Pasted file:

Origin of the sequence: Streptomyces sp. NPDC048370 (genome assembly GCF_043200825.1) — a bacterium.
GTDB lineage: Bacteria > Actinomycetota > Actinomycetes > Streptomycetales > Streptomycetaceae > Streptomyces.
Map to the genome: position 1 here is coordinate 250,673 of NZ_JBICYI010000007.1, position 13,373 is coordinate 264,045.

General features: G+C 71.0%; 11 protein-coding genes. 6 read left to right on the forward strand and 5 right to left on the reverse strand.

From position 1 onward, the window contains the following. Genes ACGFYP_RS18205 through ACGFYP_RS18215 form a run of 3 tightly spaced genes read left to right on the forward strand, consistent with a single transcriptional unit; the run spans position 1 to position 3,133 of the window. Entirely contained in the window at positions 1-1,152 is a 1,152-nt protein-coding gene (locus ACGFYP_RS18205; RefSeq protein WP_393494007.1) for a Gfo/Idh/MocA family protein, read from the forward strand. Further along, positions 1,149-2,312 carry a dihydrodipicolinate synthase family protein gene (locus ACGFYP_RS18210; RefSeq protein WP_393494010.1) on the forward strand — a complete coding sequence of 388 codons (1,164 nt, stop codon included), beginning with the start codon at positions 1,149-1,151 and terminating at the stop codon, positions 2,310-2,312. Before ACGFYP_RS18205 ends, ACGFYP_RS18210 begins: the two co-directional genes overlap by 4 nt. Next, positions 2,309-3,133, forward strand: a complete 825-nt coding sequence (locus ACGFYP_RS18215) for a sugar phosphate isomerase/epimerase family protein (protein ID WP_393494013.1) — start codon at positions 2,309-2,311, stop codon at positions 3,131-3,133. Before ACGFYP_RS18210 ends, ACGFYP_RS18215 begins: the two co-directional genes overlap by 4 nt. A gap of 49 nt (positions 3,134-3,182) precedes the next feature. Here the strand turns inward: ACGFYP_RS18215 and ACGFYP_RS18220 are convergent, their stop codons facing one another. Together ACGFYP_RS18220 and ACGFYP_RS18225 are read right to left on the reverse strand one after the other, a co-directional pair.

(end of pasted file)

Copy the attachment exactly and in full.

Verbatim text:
Origin of the sequence: Streptomyces sp. NPDC048370 (genome assembly GCF_043200825.1) — a bacterium.
GTDB lineage: Bacteria > Actinomycetota > Actinomycetes > Streptomycetales > Streptomycetaceae > Streptomyces.
Map to the genome: position 1 here is coordinate 250,673 of NZ_JBICYI010000007.1, position 13,373 is coordinate 264,045.

General features: G+C 71.0%; 11 protein-coding genes. 6 read left to right on the forward strand and 5 right to left on the reverse strand.

From position 1 onward, the window contains the following. Genes ACGFYP_RS18205 through ACGFYP_RS18215 form a run of 3 tightly spaced genes read left to right on the forward strand, consistent with a single transcriptional unit; the run spans position 1 to position 3,133 of the window. Entirely contained in the window at positions 1-1,152 is a 1,152-nt protein-coding gene (locus ACGFYP_RS18205; RefSeq protein WP_393494007.1) for a Gfo/Idh/MocA family protein, read from the forward strand. Further along, positions 1,149-2,312 carry a dihydrodipicolinate synthase family protein gene (locus ACGFYP_RS18210; RefSeq protein WP_393494010.1) on the forward strand — a complete coding sequence of 388 codons (1,164 nt, stop codon included), beginning with the start codon at positions 1,149-1,151 and terminating at the stop codon, positions 2,310-2,312. Before ACGFYP_RS18205 ends, ACGFYP_RS18210 begins: the two co-directional genes overlap by 4 nt. Next, positions 2,309-3,133, forward strand: a complete 825-nt coding sequence (locus ACGFYP_RS18215) for a sugar phosphate isomerase/epimerase family protein (protein ID WP_393494013.1) — start codon at positions 2,309-2,311, stop codon at positions 3,131-3,133. Before ACGFYP_RS18210 ends, ACGFYP_RS18215 begins: the two co-directional genes overlap by 4 nt. A gap of 49 nt (positions 3,134-3,182) precedes the next feature. Here the strand turns inward: ACGFYP_RS18215 and ACGFYP_RS18220 are convergent, their stop codons facing one another. Together ACGFYP_RS18220 and ACGFYP_RS18225 are read right to left on the reverse strand one after the other, a co-directional pair.